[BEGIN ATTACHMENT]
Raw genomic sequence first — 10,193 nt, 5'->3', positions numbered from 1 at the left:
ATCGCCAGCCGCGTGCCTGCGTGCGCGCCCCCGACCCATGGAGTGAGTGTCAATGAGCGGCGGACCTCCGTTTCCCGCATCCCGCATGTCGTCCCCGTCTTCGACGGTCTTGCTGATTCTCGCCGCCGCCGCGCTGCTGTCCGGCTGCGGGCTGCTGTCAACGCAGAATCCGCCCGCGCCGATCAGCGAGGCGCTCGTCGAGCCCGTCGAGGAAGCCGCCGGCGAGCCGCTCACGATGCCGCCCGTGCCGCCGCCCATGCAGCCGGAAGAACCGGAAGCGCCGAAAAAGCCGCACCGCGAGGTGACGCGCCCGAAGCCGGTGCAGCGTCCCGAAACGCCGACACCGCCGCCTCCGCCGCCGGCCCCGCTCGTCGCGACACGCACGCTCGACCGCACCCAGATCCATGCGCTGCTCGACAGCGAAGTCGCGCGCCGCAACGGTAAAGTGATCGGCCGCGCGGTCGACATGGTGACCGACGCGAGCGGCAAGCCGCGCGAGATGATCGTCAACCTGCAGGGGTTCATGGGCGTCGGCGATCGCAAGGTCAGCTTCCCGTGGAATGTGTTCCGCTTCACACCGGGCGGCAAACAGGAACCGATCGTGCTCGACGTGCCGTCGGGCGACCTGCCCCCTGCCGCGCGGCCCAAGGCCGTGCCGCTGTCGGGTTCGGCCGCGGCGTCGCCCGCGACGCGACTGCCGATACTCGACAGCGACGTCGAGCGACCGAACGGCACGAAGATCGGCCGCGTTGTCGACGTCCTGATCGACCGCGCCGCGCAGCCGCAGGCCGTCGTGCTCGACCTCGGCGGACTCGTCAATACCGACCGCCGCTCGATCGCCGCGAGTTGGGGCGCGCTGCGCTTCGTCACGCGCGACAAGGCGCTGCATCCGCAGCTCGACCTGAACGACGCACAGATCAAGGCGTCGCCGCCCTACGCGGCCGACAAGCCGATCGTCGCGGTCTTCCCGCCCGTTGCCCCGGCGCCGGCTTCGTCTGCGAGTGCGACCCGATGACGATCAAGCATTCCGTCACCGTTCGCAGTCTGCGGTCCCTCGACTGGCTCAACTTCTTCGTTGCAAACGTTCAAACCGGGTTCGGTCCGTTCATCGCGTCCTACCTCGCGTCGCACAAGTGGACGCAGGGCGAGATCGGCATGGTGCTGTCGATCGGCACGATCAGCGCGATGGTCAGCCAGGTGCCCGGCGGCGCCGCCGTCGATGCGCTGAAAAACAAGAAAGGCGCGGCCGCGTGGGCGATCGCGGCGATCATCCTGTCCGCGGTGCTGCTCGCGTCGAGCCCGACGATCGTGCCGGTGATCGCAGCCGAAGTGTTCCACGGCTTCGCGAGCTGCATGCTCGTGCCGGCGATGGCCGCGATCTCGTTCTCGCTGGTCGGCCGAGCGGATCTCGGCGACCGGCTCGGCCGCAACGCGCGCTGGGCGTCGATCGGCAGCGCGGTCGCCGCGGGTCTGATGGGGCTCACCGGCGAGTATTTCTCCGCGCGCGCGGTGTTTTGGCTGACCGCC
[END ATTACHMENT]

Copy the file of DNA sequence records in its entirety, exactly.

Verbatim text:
Raw genomic sequence first — 10,193 nt, 5'->3', positions numbered from 1 at the left:
ATCGCCAGCCGCGTGCCTGCGTGCGCGCCCCCGACCCATGGAGTGAGTGTCAATGAGCGGCGGACCTCCGTTTCCCGCATCCCGCATGTCGTCCCCGTCTTCGACGGTCTTGCTGATTCTCGCCGCCGCCGCGCTGCTGTCCGGCTGCGGGCTGCTGTCAACGCAGAATCCGCCCGCGCCGATCAGCGAGGCGCTCGTCGAGCCCGTCGAGGAAGCCGCCGGCGAGCCGCTCACGATGCCGCCCGTGCCGCCGCCCATGCAGCCGGAAGAACCGGAAGCGCCGAAAAAGCCGCACCGCGAGGTGACGCGCCCGAAGCCGGTGCAGCGTCCCGAAACGCCGACACCGCCGCCTCCGCCGCCGGCCCCGCTCGTCGCGACACGCACGCTCGACCGCACCCAGATCCATGCGCTGCTCGACAGCGAAGTCGCGCGCCGCAACGGTAAAGTGATCGGCCGCGCGGTCGACATGGTGACCGACGCGAGCGGCAAGCCGCGCGAGATGATCGTCAACCTGCAGGGGTTCATGGGCGTCGGCGATCGCAAGGTCAGCTTCCCGTGGAATGTGTTCCGCTTCACACCGGGCGGCAAACAGGAACCGATCGTGCTCGACGTGCCGTCGGGCGACCTGCCCCCTGCCGCGCGGCCCAAGGCCGTGCCGCTGTCGGGTTCGGCCGCGGCGTCGCCCGCGACGCGACTGCCGATACTCGACAGCGACGTCGAGCGACCGAACGGCACGAAGATCGGCCGCGTTGTCGACGTCCTGATCGACCGCGCCGCGCAGCCGCAGGCCGTCGTGCTCGACCTCGGCGGACTCGTCAATACCGACCGCCGCTCGATCGCCGCGAGTTGGGGCGCGCTGCGCTTCGTCACGCGCGACAAGGCGCTGCATCCGCAGCTCGACCTGAACGACGCACAGATCAAGGCGTCGCCGCCCTACGCGGCCGACAAGCCGATCGTCGCGGTCTTCCCGCCCGTTGCCCCGGCGCCGGCTTCGTCTGCGAGTGCGACCCGATGACGATCAAGCATTCCGTCACCGTTCGCAGTCTGCGGTCCCTCGACTGGCTCAACTTCTTCGTTGCAAACGTTCAAACCGGGTTCGGTCCGTTCATCGCGTCCTACCTCGCGTCGCACAAGTGGACGCAGGGCGAGATCGGCATGGTGCTGTCGATCGGCACGATCAGCGCGATGGTCAGCCAGGTGCCCGGCGGCGCCGCCGTCGATGCGCTGAAAAACAAGAAAGGCGCGGCCGCGTGGGCGATCGCGGCGATCATCCTGTCCGCGGTGCTGCTCGCGTCGAGCCCGACGATCGTGCCGGTGATCGCAGCCGAAGTGTTCCACGGCTTCGCGAGCTGCATGCTCGTGCCGGCGATGGCCGCGATCTCGTTCTCGCTGGTCGGCCGAGCGGATCTCGGCGACCGGCTCGGCCGCAACGCGCGCTGGGCGTCGATCGGCAGCGCGGTCGCCGCGGGTCTGATGGGGCTCACCGGCGAGTATTTCTCCGCGCGCGCGGTGTTTTGGCTGACCGCC